I’m excited to be speaking soon at STC Summit 2017, the annual conference of the Society for Technical Communication. The event happens in Washington, DC, on 7-10 May. My presentation is about APIs, maps, developers, and a tech writer’s foray into the world of app development.
The conference theme is “gaining the edge”. So I decided to talk about my experiences developing an app, and why I tried my hand at app development. The app, Tech Comm on a Map, is an interactive web-based map that shows events of interest to technical communicators.
In this presentation, you’ll see some code and understand the nuts and bolts of the app – where the data is stored, how it gets there, how it ends up on a map for everyone to see.
Follow me on a tech writer’s odyssey into app development.
Tread in dangerous territory.
We may even see a dragon or two.
Emerge a little triumphant, and certainly well travelled.
Q: Why does the journey on this map start in Sydney and end up on the east coast of the US?
A: Because that’s the trip I’ll make to give this presentation at STC Summit. 🙂
At this session, you’ll learn the technical details:
- How the app’s data is crowd sourced.
- What open sourcing your code means, and why you may want to do it.
- The difference between a web-based application and a mobile app. Tech Comm on a Map is available as a native Android app as well as a webapp.
- The information sources that I used when developing the app.
You’ll also see how such a project can help develop your soft skills:
- My engineering colleagues helped me kick off the development of the app, and made ongoing suggestions for refinement. The resulting interactions increased mutual understanding and respect.
- Fellow technical writers all over the world help compile the data. A project like this is a good way of connecting with your peers.
- Developing an app can help you better understand your subject and your audience of software engineers and other specialists.
- Such a project gives you confidence in your own abilities, even if you’re just skimming the surface of code complexity.
Here’s the session on the STC Summit schedule: A tech writer, a map, and an app.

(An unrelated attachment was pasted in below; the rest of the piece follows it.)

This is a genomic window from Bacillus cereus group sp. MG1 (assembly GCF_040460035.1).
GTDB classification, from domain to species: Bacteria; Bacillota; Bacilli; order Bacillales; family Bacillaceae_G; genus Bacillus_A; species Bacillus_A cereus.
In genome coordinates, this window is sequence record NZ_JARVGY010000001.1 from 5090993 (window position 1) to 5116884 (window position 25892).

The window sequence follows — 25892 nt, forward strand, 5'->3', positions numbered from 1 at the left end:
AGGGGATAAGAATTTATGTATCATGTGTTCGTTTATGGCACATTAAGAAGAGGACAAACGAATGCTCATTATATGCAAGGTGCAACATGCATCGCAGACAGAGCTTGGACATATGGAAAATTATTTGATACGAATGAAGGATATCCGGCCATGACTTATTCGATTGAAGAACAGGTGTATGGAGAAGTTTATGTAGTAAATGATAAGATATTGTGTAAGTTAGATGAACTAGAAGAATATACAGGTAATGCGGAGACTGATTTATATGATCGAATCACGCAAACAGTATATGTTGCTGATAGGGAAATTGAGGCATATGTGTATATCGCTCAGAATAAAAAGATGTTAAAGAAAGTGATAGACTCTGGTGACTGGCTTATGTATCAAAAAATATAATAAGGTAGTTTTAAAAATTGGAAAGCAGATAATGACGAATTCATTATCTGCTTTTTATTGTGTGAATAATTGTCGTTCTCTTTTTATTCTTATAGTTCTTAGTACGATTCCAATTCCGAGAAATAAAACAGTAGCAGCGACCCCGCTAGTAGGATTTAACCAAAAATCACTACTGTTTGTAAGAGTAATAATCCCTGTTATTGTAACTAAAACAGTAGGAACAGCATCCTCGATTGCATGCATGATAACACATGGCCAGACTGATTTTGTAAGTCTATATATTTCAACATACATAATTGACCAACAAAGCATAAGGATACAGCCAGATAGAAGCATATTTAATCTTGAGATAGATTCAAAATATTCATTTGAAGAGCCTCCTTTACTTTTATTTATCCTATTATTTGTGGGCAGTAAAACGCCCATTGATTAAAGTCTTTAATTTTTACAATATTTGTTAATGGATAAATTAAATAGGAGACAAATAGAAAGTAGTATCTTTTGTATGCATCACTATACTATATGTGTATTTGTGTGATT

You can also read more about the app, Tech Comm on a Map.
Information architecture (IA) is a complex subject. The term IA can encompass a wide variety of design considerations and methodologies. I’ve recently run an IA project that focuses on a few aspects of our documentation site, so I decided a post about it may be interesting. I’m hoping the post may help people to wrap their minds around IA before getting into the nitty gritty of such a large topic.
In essence, the focus of our recent information architecture project was to help readers find the information they need. We focused on developers, because they form a significant part of our audience. We looked at three user flows:
- Entering at the top of the site, looking to explore the products.
- Entering the site on a page that’s deep in the information hierarchy, coming from a web search or external link and looking for a specific answer.
- Using the information on a given page.
I’m using the term “top of the site” to mean the conceptual, introductory pages that usually occur first in a navigational structure.
Readers entering from the top of the site
Some readers enter the site in exploratory mode. By that I mean they’re looking for an overview of the product or products, and want to be led through the concepts in a logical flow.
The destinations of your links depend on your analysis of where your readers want to go. For example, user research may show that people want to see a product overview followed by a getting-started guide. Your organisation may also want to help people find a summary of support options or contact the sales team.
Readers entering the site on a specific page deep in the information hierarchy
Many readers enter a site via searching on the web, or by a link that someone else has supplied in a forum or a help article. These readers start their experience of your site on a page that’s deep in your hierarchy of information. They may find the answer to their specific question on the first page they land on, but then they probably want to learn more about the product or tool. Or perhaps they don’t find the answer on the first page they encounter, and they want to look further.
In this case, the navigational elements on and around the page are very important. People need context, to figure out where they are and how they can move around the site to get more information. Here’s a good way to think about it: Every Page is Page One.